CHICAGO (CBS) -- A South Side pastor was back behind the pulpit Sunday, after living on top of a shuttered motel for nearly three months as part of his quest to build a new community center in the West Woodlawn neighborhood.
As CBS 2's Dana Kozlov reports, Rev. Corey Brooks camped out on that roof across the street from his church so he could buy the building, which he wants to replace with a community center.
He came down Friday evening after actor-director Tyler Perry pledged to make the final donation.
On Sunday, Brooks addressed the congregation of New Beginnings Church for the first time since his rooftop efforts began last November.
LISTEN: WBBM Newsradio's Dave Marsett reports
Hundreds of parishioners showed up to celebrate the end of fundraising to buy the shuttered Super Motel at 6625 S. King Dr.; the next stage is raising money to replace the motel with a community center.
Mayor Rahm Emanuel and his rabbi also attended Sunday's service. It turns out, Brooks plight made quite an impression on them, too.
A spiritual rejuvenation, an interfaith celebration, or simply Brooks' rooftop revelations; whatever you want to called it, Brooks' first service at New Beginnings Church since descending from the motel roof left very few people speechless.
"He's a real inspiration, because you don't find a lot of pastors who would put themselves up like that. And he didn't come down until he got the money," parishioner Lora Clincy said.
Emanuel was among the crowd, invited to the service by Brooks, weeks after the mayor called the pastor to give him his support.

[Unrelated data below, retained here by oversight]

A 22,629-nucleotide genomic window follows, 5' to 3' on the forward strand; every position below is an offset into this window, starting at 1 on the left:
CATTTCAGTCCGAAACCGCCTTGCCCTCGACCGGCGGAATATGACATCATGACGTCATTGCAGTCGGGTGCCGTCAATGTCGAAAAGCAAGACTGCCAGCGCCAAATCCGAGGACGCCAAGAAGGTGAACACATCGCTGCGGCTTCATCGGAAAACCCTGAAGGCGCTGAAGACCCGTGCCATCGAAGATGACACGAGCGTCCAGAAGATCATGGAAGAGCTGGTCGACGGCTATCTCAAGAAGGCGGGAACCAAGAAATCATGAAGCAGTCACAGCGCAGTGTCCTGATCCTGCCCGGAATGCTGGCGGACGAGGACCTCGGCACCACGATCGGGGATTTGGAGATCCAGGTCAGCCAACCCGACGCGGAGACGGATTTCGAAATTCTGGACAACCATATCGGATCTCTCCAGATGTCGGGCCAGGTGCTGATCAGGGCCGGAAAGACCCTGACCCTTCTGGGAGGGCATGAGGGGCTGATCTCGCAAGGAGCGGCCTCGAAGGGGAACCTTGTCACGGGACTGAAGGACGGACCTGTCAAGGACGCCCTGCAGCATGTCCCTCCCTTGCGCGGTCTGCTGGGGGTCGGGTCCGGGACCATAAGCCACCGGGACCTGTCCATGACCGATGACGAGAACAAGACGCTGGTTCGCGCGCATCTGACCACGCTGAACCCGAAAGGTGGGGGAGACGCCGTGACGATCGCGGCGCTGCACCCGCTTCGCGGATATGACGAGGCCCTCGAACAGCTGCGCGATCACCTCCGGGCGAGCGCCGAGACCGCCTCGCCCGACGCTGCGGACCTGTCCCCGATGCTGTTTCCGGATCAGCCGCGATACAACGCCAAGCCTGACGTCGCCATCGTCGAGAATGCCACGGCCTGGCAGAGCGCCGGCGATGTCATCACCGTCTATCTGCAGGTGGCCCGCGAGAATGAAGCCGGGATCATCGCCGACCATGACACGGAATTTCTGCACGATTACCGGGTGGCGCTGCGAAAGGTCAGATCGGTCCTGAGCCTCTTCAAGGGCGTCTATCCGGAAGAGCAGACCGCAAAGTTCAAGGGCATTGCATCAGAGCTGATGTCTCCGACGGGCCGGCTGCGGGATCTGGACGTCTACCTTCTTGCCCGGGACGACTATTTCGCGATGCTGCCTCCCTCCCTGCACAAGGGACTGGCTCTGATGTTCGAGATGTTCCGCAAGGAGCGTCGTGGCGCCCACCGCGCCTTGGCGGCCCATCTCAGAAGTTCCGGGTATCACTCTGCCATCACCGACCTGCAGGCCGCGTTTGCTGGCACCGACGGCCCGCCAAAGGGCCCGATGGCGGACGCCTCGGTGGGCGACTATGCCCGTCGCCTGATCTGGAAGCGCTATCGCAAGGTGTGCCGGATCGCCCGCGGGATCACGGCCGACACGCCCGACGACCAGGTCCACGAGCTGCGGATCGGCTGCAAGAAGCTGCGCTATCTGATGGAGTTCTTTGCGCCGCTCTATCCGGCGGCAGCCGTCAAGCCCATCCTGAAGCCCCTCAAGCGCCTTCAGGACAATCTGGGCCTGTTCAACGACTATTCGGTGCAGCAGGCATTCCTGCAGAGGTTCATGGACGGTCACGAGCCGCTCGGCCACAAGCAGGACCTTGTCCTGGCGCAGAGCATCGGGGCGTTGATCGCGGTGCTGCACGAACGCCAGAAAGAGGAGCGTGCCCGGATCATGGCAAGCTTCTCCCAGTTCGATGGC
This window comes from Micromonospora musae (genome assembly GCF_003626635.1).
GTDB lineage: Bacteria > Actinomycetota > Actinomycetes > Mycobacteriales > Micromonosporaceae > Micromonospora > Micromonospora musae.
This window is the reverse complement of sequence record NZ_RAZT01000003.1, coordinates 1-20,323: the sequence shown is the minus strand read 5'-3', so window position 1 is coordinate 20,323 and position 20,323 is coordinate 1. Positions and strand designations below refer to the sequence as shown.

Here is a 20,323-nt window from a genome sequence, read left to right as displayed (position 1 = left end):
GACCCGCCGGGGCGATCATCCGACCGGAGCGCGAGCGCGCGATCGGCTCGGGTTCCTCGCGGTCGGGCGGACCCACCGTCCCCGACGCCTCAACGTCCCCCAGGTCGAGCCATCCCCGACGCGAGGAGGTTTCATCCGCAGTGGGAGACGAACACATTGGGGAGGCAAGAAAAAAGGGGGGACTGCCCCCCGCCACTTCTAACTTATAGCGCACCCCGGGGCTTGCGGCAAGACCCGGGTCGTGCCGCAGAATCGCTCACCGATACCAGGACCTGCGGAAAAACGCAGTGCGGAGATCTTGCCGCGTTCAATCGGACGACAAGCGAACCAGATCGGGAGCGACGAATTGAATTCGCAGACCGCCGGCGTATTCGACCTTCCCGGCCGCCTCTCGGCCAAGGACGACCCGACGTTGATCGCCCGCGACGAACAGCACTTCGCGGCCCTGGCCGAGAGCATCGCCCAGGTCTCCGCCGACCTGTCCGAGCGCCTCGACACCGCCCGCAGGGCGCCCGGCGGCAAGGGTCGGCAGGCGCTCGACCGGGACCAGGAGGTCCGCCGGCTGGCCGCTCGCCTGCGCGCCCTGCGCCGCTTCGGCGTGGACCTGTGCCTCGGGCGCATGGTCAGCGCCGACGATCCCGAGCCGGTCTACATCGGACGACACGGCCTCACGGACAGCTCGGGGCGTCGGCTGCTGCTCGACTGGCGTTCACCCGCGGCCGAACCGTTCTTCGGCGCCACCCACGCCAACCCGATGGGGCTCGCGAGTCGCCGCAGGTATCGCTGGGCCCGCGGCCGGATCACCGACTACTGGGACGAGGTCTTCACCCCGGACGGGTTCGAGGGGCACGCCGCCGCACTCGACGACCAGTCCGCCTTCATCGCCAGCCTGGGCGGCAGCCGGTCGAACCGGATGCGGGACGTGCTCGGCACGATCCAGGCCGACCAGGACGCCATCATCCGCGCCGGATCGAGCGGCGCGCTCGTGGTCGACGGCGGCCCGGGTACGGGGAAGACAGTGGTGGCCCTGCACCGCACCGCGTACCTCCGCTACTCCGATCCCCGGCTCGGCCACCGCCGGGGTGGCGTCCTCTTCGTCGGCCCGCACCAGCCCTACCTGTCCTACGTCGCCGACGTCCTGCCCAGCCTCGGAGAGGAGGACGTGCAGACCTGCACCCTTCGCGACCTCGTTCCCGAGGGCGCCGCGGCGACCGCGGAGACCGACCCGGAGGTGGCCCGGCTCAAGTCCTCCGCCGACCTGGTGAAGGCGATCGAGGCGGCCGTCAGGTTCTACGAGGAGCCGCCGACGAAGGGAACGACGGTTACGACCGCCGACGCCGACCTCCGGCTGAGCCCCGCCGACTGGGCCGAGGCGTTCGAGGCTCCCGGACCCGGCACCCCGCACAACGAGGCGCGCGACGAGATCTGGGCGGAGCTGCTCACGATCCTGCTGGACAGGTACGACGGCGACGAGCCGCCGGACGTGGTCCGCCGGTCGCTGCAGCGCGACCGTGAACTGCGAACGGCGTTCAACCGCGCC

"I was so thankful and so grateful – he doesn't even know how grateful – when the mayor called and just simply said, 'Listen, I just want to encourage you. I just want to tell you that I understand what you're doing,'" Brooks said.
Emanuel said, "While I speak from the podium, and the pastor speaks from the pulpit, we're headed in the same direction."
Brooks lived on bank's roof for 94 days, committed to the camp out until he raised $450,000 to buy the motel and tear it down. On Friday, actor-director Tyler Perry donated nearly $100,000, helping Brooks surpass his goal.
It's a vision parishioners and even Emanuel's rabbi support.
"We will continue this relationship and we will build this relationship between our houses of worship and our peoples and we will strengthen them," said Rabbi Michael Siegel, of Anshe Emet Synagogue.
But Brooks' next step might be the hardest. He wants to build a $15 million community center in the often-violent West Woodlawn neighborhood.
"I didn't have a plan to get the $450,000. I just trusted. I just believed, and I just had hope, and I just had faith," Brooks said. "So, the same belief, the same hope, the same faith that got the $450,000 is the same belief, the same hope, the same faith that I'm going to use to get the $15 million."
Exactly what Brooks will do to raise those millions isn't clear yet. It's unknown if the city will help; Emanuel didn't take questions after the service.
Brooks called his stay on the motel roof a life-changing experience. Now, many in the neighborhood hope he'll use that experience to change even more lives.
for more features.